It's been snowing most of the morning today and then it switched over to rain as I headed to the boathouse. Driving down the snow covered road towards the lake, I began to realise that I just might be in trouble when it came time to head home. Thankfully, me wife had got me an appointment to have my snow tires put on the car last week, so I ignored the advice I was getting from the left side of my brain and headed down the hill...

Once out on the water, it was wild. Windy and wavy with the air full of rain. I played about in the waves for a while, paddling up wind and surfing back down. I went up the little brook to have a look and....oops. It was frozen right across from shore to shore. I turned and headed out noticing the ice has begun to form along the banks. It will slowly creep outwards and cut me off completely before long.

I returned to the boathouse, packed up and walked up to the car. Then the trouble started. All I got from the tires was a spinning noise! Exercising all my years of winter driving skills, I slowly managed to get back up to the highway, but I was wondering about whether that was going to happen for a while. I think it's time I got that boat out of there and moved over to my usual winter put-in... Maybe tomorrow!


Monday, November 19, 2007

Pushing the Season

Someone walking their dog yelled at me the other day as I paddled by. "Pushing the season, aren't you?" they bellowed out. I guess there are those who think I should get off the water, get inside and start watching early winter TV, but just look at the light in the picture above. There is nothing on TV that comes even close to that. Besides, there are a couple of female Common Mergansers trying to sneak by me and some crows staulking the beach looking for edibles. The air is still, the sun's aglow and I'm warm and happy. Pushing the season?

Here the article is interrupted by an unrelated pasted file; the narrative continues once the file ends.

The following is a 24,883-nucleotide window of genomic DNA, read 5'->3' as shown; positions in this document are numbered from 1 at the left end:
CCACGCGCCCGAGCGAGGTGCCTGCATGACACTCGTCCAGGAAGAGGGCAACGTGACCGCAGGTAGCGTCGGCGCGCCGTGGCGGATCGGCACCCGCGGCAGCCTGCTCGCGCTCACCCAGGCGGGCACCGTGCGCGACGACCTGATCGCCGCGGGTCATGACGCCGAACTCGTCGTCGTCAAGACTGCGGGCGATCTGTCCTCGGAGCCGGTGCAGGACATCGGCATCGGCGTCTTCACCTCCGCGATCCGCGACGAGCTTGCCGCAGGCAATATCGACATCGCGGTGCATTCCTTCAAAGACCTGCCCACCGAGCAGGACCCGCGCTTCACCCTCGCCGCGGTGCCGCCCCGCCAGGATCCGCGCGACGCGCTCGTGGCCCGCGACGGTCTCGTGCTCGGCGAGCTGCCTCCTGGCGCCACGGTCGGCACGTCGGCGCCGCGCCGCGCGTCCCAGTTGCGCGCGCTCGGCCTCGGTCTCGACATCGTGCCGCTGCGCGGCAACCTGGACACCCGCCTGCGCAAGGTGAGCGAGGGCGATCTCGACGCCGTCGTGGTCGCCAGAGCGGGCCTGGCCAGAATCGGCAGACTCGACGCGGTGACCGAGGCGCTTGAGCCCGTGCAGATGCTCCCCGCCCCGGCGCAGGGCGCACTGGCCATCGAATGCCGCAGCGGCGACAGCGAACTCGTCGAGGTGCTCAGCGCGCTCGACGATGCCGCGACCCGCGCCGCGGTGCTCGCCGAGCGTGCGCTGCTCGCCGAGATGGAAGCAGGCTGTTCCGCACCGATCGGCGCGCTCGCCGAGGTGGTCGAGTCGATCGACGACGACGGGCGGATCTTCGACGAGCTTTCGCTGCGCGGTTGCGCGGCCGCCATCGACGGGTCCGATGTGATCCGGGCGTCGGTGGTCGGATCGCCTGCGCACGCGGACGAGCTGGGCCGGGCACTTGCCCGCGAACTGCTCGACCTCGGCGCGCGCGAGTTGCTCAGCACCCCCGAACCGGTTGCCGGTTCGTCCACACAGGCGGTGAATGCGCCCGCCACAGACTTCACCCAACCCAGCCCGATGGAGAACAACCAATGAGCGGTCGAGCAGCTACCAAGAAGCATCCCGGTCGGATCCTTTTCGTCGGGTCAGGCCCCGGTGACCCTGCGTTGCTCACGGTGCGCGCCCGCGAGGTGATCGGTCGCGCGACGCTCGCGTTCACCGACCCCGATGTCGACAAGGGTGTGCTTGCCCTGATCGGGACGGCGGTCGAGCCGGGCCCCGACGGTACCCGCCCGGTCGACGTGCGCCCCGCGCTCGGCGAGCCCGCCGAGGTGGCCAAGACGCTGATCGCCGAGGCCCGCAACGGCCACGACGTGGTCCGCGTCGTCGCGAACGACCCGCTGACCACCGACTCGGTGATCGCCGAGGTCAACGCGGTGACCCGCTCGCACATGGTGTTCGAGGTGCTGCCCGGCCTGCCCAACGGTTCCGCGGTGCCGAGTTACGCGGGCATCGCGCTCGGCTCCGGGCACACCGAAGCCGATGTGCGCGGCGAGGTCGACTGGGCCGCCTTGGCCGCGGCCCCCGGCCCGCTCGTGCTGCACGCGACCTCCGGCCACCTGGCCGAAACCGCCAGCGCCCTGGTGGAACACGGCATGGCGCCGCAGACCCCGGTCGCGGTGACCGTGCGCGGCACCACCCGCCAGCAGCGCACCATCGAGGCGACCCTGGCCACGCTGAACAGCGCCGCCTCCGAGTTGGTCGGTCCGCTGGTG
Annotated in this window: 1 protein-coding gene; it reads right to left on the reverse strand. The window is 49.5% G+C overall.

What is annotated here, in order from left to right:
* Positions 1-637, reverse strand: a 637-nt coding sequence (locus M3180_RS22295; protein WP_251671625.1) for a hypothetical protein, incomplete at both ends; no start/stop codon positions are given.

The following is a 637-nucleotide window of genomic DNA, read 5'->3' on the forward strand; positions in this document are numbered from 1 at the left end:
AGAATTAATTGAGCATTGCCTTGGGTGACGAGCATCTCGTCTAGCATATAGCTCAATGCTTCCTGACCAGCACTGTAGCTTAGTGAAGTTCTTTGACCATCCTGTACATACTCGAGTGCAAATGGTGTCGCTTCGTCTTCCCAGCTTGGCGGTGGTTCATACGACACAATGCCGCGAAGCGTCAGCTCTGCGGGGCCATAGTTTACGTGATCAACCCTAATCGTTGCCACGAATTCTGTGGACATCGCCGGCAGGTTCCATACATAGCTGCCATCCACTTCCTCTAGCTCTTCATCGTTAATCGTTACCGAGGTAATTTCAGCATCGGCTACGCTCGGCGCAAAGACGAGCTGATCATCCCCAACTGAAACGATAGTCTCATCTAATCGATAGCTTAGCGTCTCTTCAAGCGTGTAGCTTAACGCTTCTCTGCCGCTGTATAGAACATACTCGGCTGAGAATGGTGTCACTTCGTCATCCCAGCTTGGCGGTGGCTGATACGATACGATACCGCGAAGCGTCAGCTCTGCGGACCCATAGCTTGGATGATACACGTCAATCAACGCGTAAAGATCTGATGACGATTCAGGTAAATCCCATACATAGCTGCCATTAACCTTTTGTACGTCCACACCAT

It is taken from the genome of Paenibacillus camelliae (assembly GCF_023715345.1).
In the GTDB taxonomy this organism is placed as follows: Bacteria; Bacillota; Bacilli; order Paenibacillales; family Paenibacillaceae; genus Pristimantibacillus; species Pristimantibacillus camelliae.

Saturday, November 17, 2007

Now the Fun Really Starts...

It's been snowing on and off the past couple of days. My wife went cross-crountry skiing with the dogs... I went paddling. Much more fun, at least, while the water is still liquid. Here's the road leading to the put-in. Closer to the lake there is much less snow than we have, so thankfully, I can still get to the boathouse!

Almost ready to drop the boat into the water, climb in and head out to see what awaits me.

Heading back to the boathouse. Another interesting day on the water. Every day brings new insights. Paddling each day has given me a small insight into why it was that older Inuit people, who'd spent their whole lives in the outdoors, didn't care much for warm their new wooden houses. They cut them off from the whole world outside, their world, their home. Inside, they missed so much.

Today, if I'd stayed home, I would have missed seeing an injured Canada goose which swam along the shore, trying to hide from me, unable to take off. I'd have missed the ducks and the eagle I saw. I would have missed the action of the waves on the cliffs at Black Point, the glint of the sun on the water and the snow-flakes dropping into the water only to magically disappear. But it's tough leaving the house. Only when I leave the dock do I understand why these last 82 days have been so rewarding.